Yeah, many of us feel a bit odd about Catholicism given the political role the Church has played throughout history, but when it comes down to it you probably wouldn't be super excited if she were a hardcore Presbyterian or something either. In my own relationship, especially as we plan hymns, readings, etc for the wedding ceremony, this has come up a lot. But it has been done and it can be done, it just takes a lot of understanding and patience on both sides. Speaking as a religious historian, I think it would be extraordinarily helpful, with regard to your relationship with your girlfriend, for you to nuance your understanding of Christianity as a historical phenomenon.
Catholicism and, for that matter, Protestantism has a very complex historical legacy that is difficult to dismiss so summarily if you are more familiar with the nuance of it. Certainly Western Christianity has had an intimate role in imperialism, persecution, sexism, protecting criminality, etc. However it has also catalyzed socially-liberal freedom movements, such as abolition think of Wilberforce, or of Northern Methodists in the Civil Warpost-colonialism liberation theologyCivil Rights Martin Luther King and the Southern Christian Leadership Conferenceetc.
In your question, you seem to be fine with your girlfriend holding privatized progressive ethical convictions, but uncomfortable with an official institutional dimension because of its relationship with oppression; I would suggest that this dichotomy that you wish to draw between institutional religion on the one hand and social justice on the other is far too simplistic and binary.
And let's not even go into the ways in which strands of popularized utopian liberalism or secularism have enabled totalitarianism and oppression - eugenics, for one, along with a whole litany of arguable others.
Obviously this isn't a graduate religious history seminar, and I'm not trying to reroute the thread to create this, or to defend religion in its totality. But I think that your practical situation with your girlfriend would be improved if you took more nuance onboard. Your current attitude towards religion seems to veer towards the monolithic, condescending, and doctrinaire. Having a sense of the historical complexity of Catholicism and Western Christianity more generally would render you more sensitive to and empathetic with your girlfriend's beliefs, and the role that the Church as an institution has played in shaping them yes, even the progressive ones you approve of.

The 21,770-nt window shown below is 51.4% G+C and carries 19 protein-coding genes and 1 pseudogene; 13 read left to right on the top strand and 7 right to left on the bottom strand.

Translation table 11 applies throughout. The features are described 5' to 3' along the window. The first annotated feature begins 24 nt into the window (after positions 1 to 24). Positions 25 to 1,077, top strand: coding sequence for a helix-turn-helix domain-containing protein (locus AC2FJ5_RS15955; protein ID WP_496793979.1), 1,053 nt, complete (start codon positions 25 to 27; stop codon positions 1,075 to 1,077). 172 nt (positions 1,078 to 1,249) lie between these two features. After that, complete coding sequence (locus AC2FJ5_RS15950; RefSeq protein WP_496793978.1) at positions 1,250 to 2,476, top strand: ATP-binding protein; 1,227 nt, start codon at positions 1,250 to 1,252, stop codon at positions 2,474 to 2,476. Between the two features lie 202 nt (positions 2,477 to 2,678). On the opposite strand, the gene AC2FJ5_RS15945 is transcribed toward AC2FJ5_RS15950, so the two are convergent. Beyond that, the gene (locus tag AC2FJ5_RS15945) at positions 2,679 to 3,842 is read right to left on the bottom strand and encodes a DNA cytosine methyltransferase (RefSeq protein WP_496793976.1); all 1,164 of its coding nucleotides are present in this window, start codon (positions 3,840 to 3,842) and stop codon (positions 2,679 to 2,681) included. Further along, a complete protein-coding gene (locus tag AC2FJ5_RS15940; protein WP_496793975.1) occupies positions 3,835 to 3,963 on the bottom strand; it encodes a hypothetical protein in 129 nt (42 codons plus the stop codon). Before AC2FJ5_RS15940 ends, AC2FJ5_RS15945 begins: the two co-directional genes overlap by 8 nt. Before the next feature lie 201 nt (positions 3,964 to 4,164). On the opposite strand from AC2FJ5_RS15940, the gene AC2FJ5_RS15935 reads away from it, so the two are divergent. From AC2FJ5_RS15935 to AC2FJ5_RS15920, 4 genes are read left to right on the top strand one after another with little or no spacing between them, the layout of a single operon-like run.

Benefits of Atheist-Catholic Relationships
This would hopefully facilitate a compromise that is based on genuine respect, even in the face of ultimate disagreement, rather than grudging toleration. I don't come from a hardcore atheist background, my parents don't have a beef with the Catholic Church.
My partner was only passively Christian, a twice-a-year church goer and a protestant not a catholic. Yet this question became quite an issue between us. What we agreed was this. Their mother can take our children to church as much as she likes.
I can teach them the theory of evolution and in discussions let them explore and deduce all that flows from it, including the non-existence of god.
Will your wife-to-be be happy for you to teach your children about evolution from an early age? I do not come from a Catholic background, but went to a Catholic school for a few years; I got a great education and it did not inhibit me from becoming the atheist I am today, for what that's worth.
When I was living in NYC, I knew a devout Shi'ite Muslim who sent his daughter to the local Catholic school for the same reason—he wanted her to have the best available education—and he seemed pleased with how it was going. I agree that you should talk all this out in advance, and I'm glad you're going to church with her and generally accepting her beliefs without sharing them.